Diversity and ‘AI for HR’ – a blessing or a curse?

In this blog, we look at AI in the world of HR, focusing on one of its prime focus areas and challenges: Diversity, where the potential and the perils of AI are in hot debate.

In 2023, businesses are grappling with AI across departments and disciplines. They know it’s going to help them get ahead, and they need to adopt it now…

But exactly where and how AI can best support your business, as well as the surest ways to avoid AI pitfalls, are more obscure.

AI can be used in a variety of key ways within HR, with the potential to support diversity in your organisation, and bring the many benefits it offers.

Here are our top three (they might surprise you):


Generative AI tools like ChatGPT which specialise in crafting text can help kick off your recruiting process by creating job descriptions and ads. They can even suggest useful and relevant interview questions, or help boost your employer brand so you’re more likely to attract great candidates in the first place.

So, should you let AI hire your talent for you?

The answer is a yes / no split. You first need to ensure that your AI tools are reliably trained.

For instance, AI candidate screening may quickly identify potential, while removing the inherent bias that is often present when humans screen CVs.

If trained on the wrong data though, AI can reinforce issues of underrepresentation. One example is a quickly scrapped screening tool trained on male dominated CVs in tech. It learned, troublingly, that male candidates were simply better. As a result, women’s CV’s (identified via details like ‘women’s chess club captain’) were ranked lower, and those featuring verbs more often used by men (apparently these include ‘execute’ and ‘capture’) were prioritised.

That’s right, the AI investigated whether a cv belonged to a male or female candidate, and then didn’t want to give the woman the job…

Suffice to say, fair and equitable data sets are crucial in building non-biased, responsible AI tools. Once you’ve done that, you’ll have a truly objective screening system.

Performance reviews

Two key factors are at play here. 1: AI is completely objective, unlike humans (whether we know it or not) and 2: it sees everything.

When trying to analyse and effectively summarise an employee’s performance over 6 months or a year, there is too much potential to miss or misinterpret a lot of detail.

Many businesses may make judgments based on what stands out to the manager, rather than on comprehensive data. This runs the risk of things like proximity bias, unconscious gender or racial bias, and even language barriers becoming an unfair obstacle to progression.

AI, rather, can digest information from various sources, like project management tools, calendars and more to give a comprehensive overview of an employee’s productivity and trends in their output, creating an unbiased, meritocratic basis for review.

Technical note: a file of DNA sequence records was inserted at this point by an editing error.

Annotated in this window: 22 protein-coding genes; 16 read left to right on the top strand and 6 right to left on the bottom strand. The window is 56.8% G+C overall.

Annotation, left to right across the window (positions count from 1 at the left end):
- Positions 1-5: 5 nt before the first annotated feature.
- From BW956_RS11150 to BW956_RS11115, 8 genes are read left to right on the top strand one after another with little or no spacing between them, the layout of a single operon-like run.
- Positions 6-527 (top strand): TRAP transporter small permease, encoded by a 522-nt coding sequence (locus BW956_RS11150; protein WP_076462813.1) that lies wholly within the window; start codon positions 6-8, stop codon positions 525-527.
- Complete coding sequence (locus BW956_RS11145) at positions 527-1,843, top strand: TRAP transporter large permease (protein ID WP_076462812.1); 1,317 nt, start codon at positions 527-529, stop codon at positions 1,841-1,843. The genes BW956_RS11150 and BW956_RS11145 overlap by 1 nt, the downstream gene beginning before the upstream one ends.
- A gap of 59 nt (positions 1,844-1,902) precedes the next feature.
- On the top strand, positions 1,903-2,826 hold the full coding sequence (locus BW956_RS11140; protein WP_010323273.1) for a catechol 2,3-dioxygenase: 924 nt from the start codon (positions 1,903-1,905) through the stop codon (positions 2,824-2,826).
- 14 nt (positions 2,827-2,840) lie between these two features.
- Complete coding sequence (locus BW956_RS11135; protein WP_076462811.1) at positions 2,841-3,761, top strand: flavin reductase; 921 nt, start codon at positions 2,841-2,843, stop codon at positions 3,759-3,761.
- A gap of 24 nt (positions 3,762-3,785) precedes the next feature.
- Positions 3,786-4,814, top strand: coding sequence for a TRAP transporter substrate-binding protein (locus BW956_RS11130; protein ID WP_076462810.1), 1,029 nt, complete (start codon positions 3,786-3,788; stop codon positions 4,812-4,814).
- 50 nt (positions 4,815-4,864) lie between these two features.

Learning & development

Once again, it’s about handling huge amounts of data – too large for your teams to efficiently process without the use of AI. It can identify knowledge gaps across your business and set you up to deliver training in a targeted way.

How, you ask? Here’s a great example reported by Forbes, from Miguel Caraballo, director of learning and development at Hodges-Mace:

"Imagine this, your rookie sales person is about to visit a client. When she pulls into the parking lot, the company learning-bot pings her phone offering to show a micro-learning class about positive first impressions along with a link to the prospect’s ‘About Us’ page and her manager’s last coaching notes."

In this way, AI powered tools can harness the power of delivering training that’s not only personalised, but timely. This means staying ‘in sync with what motivates or drives’ your employees. Arabelle Fedora, VP and managing principal consultant of talent management at Right Management told HR drive that this is essential to ensure lasting benefit.

Providing training in an automated way provides equal access to learning opportunities, unhindered by how you work, where you work, or how much facetime you have with your superiors. AI enhanced training adapts to employees’ requirements, skill levels and more.

This allows employees from all backgrounds with different experience levels to tap into the learning they need when they need it, supporting progression indiscriminately across your business.

What’s the takeaway?

Whichever of these areas you focus on when integrating AI to boost diversity, the difference between making it ‘a blessing and a curse’ all comes down to data!

Put simply: Feed your AI good data, you’ll get great results. Feed it biased, incomplete or unclean data, you could get a disaster. It’s the old ‘rubbish in, rubbish out’ refrain in action.

Add this to your ever-growing list of reasons that Data talent is essential for the future of your business. Act now by checking out our portfolio of data courses and apprenticeships, to equip your organisation with data expertise, AI capability, and innovative diverse talent.

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